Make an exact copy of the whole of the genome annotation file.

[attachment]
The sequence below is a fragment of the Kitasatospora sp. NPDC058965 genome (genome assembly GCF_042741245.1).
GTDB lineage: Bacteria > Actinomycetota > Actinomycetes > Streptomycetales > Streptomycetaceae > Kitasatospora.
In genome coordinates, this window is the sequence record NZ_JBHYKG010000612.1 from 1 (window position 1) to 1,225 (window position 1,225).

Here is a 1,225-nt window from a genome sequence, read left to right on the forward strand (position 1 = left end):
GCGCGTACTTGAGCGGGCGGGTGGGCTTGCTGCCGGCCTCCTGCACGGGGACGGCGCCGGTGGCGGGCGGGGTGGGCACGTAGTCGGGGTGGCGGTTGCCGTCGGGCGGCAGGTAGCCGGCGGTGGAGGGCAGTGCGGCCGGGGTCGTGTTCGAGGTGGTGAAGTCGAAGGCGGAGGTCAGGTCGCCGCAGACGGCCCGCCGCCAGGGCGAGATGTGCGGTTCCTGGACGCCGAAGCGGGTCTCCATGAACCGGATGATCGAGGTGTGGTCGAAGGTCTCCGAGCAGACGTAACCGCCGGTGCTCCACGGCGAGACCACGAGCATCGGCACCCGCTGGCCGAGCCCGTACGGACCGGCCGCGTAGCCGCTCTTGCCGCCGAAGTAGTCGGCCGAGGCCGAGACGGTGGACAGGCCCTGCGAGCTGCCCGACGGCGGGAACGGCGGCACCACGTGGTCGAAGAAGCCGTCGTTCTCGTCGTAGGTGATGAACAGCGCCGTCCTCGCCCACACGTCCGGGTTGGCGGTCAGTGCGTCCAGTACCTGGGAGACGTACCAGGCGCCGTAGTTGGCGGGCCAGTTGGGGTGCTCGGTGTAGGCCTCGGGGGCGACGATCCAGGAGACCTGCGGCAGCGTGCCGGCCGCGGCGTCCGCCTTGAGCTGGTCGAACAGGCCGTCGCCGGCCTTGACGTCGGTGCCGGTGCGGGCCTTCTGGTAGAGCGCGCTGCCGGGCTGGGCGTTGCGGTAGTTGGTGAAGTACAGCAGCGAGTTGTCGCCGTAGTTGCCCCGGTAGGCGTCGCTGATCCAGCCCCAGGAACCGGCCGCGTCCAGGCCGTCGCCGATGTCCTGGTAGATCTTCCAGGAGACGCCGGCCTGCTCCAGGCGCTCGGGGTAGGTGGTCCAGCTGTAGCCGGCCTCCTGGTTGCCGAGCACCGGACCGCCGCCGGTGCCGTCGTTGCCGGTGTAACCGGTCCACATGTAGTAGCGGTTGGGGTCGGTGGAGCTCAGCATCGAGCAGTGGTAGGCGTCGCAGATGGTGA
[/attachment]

The sequence below is a fragment of the Kitasatospora sp. NPDC058965 genome (genome assembly GCF_042741245.1).
GTDB lineage: Bacteria > Actinomycetota > Actinomycetes > Streptomycetales > Streptomycetaceae > Kitasatospora.
In genome coordinates, this window is the sequence record NZ_JBHYKG010000612.1 from 1 (window position 1) to 1,225 (window position 1,225).

Here is a 1,225-nt window from a genome sequence, read left to right on the forward strand (position 1 = left end):
GCGCGTACTTGAGCGGGCGGGTGGGCTTGCTGCCGGCCTCCTGCACGGGGACGGCGCCGGTGGCGGGCGGGGTGGGCACGTAGTCGGGGTGGCGGTTGCCGTCGGGCGGCAGGTAGCCGGCGGTGGAGGGCAGTGCGGCCGGGGTCGTGTTCGAGGTGGTGAAGTCGAAGGCGGAGGTCAGGTCGCCGCAGACGGCCCGCCGCCAGGGCGAGATGTGCGGTTCCTGGACGCCGAAGCGGGTCTCCATGAACCGGATGATCGAGGTGTGGTCGAAGGTCTCCGAGCAGACGTAACCGCCGGTGCTCCACGGCGAGACCACGAGCATCGGCACCCGCTGGCCGAGCCCGTACGGACCGGCCGCGTAGCCGCTCTTGCCGCCGAAGTAGTCGGCCGAGGCCGAGACGGTGGACAGGCCCTGCGAGCTGCCCGACGGCGGGAACGGCGGCACCACGTGGTCGAAGAAGCCGTCGTTCTCGTCGTAGGTGATGAACAGCGCCGTCCTCGCCCACACGTCCGGGTTGGCGGTCAGTGCGTCCAGTACCTGGGAGACGTACCAGGCGCCGTAGTTGGCGGGCCAGTTGGGGTGCTCGGTGTAGGCCTCGGGGGCGACGATCCAGGAGACCTGCGGCAGCGTGCCGGCCGCGGCGTCCGCCTTGAGCTGGTCGAACAGGCCGTCGCCGGCCTTGACGTCGGTGCCGGTGCGGGCCTTCTGGTAGAGCGCGCTGCCGGGCTGGGCGTTGCGGTAGTTGGTGAAGTACAGCAGCGAGTTGTCGCCGTAGTTGCCCCGGTAGGCGTCGCTGATCCAGCCCCAGGAACCGGCCGCGTCCAGGCCGTCGCCGATGTCCTGGTAGATCTTCCAGGAGACGCCGGCCTGCTCCAGGCGCTCGGGGTAGGTGGTCCAGCTGTAGCCGGCCTCCTGGTTGCCGAGCACCGGACCGCCGCCGGTGCCGTCGTTGCCGGTGTAACCGGTCCACATGTAGTAGCGGTTGGGGTCGGTGGAGCTCAGCATCGAGCAGTGGTAGGCGTCGCAGATGGTGA